The solution to this problem? Don’t get trapped in a data silo. This may still mean that there can be software as a service offerings. But the software needs to be free (as in free speech). So we can still switch to another provider or decide to host our own service.
But companies won’t do it for us. As Doc Searls notes in Silos End: “These problems cannot be solved by the companies themselves. Companies make silos. It’s as simple as that. Left to their own devices, that’s what they do. Over and over and over again.”
So this can only change if customers make and demand the change. A good rule-of-thumb for software as a service is on the page of the Open Cloud Initiative in the article The four degrees of cloud computing openness. While being a customer of a closed/proprietary cloud with “no access” is clearly a bad idea, open APIs and formats don’t work too well — you don’t have the software to work with your data. So the only valid options that remain are Open APIs, Open Formats and Open Source, and in some cases Open Data.
Still most web applications — like most social network software — are of the completely closed type. There are no open formats and no open APIs. So check your dependencies: What web-applications are you depending on and what is their degree of cloud computing openness?
A word on the license to guarantee openness in cloud-computing. As mentioned in the above-cited interview with Richard Stallman, the GNU General Public License is not enough to keep software in a cloud open. The cloud provider could take the software, make own modifications (which you will depend upon) and not release the modified software to you as a customer. Again you have a vendor lock-in. To prevent this, the GNU Affero General Public License has been designed that prevents closed-source modifications to hosted applications.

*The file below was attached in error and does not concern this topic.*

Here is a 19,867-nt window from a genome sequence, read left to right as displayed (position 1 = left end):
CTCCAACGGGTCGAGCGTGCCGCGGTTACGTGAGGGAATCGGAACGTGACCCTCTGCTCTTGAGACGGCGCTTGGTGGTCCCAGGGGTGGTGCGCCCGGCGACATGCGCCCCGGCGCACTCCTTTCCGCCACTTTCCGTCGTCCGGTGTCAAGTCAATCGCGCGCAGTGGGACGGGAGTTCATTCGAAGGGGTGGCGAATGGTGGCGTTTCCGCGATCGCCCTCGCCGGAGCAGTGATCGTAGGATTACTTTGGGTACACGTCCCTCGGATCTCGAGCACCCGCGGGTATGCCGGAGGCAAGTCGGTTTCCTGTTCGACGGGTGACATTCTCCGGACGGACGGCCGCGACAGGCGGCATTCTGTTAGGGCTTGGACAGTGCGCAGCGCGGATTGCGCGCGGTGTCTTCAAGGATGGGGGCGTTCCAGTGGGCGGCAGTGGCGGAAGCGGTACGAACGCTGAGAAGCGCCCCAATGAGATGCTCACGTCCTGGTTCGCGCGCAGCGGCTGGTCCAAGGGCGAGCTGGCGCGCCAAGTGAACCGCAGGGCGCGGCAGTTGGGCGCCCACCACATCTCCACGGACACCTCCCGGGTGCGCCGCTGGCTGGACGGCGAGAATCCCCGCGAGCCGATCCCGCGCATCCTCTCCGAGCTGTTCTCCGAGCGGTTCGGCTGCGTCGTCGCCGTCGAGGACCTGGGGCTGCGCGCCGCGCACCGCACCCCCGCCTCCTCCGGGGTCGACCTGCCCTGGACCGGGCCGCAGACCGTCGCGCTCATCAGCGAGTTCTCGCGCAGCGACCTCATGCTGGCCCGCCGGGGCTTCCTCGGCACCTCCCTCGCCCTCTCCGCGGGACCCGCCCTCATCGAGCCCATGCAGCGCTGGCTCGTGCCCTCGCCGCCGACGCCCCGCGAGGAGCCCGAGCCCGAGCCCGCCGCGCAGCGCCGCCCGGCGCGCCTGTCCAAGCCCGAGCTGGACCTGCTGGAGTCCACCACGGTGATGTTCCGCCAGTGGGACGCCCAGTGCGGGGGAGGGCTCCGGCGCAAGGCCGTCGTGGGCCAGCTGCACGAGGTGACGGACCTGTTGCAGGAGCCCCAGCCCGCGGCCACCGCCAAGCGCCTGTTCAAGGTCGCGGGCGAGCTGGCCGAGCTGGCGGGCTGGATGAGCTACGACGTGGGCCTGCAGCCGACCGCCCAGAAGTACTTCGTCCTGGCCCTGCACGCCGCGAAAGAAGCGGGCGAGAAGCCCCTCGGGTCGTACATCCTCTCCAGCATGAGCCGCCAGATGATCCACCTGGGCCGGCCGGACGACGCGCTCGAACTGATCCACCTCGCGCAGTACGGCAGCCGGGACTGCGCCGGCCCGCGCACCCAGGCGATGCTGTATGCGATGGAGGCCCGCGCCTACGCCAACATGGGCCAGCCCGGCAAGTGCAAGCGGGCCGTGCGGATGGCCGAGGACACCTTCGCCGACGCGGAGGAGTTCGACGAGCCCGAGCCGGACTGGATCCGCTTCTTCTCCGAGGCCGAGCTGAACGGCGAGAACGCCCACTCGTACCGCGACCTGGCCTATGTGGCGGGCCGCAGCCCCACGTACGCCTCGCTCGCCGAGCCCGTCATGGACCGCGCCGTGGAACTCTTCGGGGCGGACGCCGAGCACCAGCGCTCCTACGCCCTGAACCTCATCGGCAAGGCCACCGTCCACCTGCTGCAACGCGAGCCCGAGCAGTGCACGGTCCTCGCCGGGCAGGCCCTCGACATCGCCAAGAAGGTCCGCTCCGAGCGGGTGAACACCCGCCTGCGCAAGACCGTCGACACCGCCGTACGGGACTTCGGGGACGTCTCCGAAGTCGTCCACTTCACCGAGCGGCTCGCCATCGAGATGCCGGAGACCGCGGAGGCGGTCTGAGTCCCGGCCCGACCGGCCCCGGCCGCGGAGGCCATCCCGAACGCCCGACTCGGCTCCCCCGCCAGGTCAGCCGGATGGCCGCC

Finally, for all sorts of social software — not just social network software but everything that creates more value for more people, usually by linking information — should follow a distributed peer-to-peer approach. We don’t want this data to be a siloed application hosted by a single company. And if there are multiple companies hosting the data we already see the problem with multiple social network providers.
So we need standards and distributed protocols. And the implementation should follow a peer-to-peer approach — like seen in filesharing applications today — to make it resilient to failure and/or take-down orders of hostile bodies (like, e.g., some governments). Lets call this “Web 3.0″.
Examples of such social software are of course the social network sector. We already have a distributed protocol for social networking based on the Friend of a Friend Semantic Web Ontology. With this approach everyone can publish his social networking data and still be in control of who can see what. And the data is under user-control, so it’s possible to remove something.
Another example of social software is probably Money (in the sense of micro- or macro payments in the net). Thomas Greco in the book The End of Money and the Future of Civilization asks for separation of money and the state. A future implementation of money may well be based on a peer-to-peer social software implementation.
These social software needs security solutions. We want to model trust-relationships. Parts of the puzzle are probably OpenID and a newly-proposed scheme by Henry Story called FOAF+SSL mainly used for social networking 3.0 but probably very useful for other social software solutions.
So lets work on solutions for the future.